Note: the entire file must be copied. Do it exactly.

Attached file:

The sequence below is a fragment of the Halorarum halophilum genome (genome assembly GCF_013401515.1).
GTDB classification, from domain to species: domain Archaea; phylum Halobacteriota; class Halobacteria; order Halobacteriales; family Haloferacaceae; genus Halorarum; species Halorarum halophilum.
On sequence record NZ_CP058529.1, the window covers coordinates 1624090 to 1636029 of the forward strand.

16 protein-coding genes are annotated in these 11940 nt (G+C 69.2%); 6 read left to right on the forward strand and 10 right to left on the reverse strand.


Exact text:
The sequence below is a fragment of the Halorarum halophilum genome (genome assembly GCF_013401515.1).
GTDB classification, from domain to species: domain Archaea; phylum Halobacteriota; class Halobacteria; order Halobacteriales; family Haloferacaceae; genus Halorarum; species Halorarum halophilum.
On sequence record NZ_CP058529.1, the window covers coordinates 1624090 to 1636029 of the forward strand.

16 protein-coding genes are annotated in these 11940 nt (G+C 69.2%); 6 read left to right on the forward strand and 10 right to left on the reverse strand.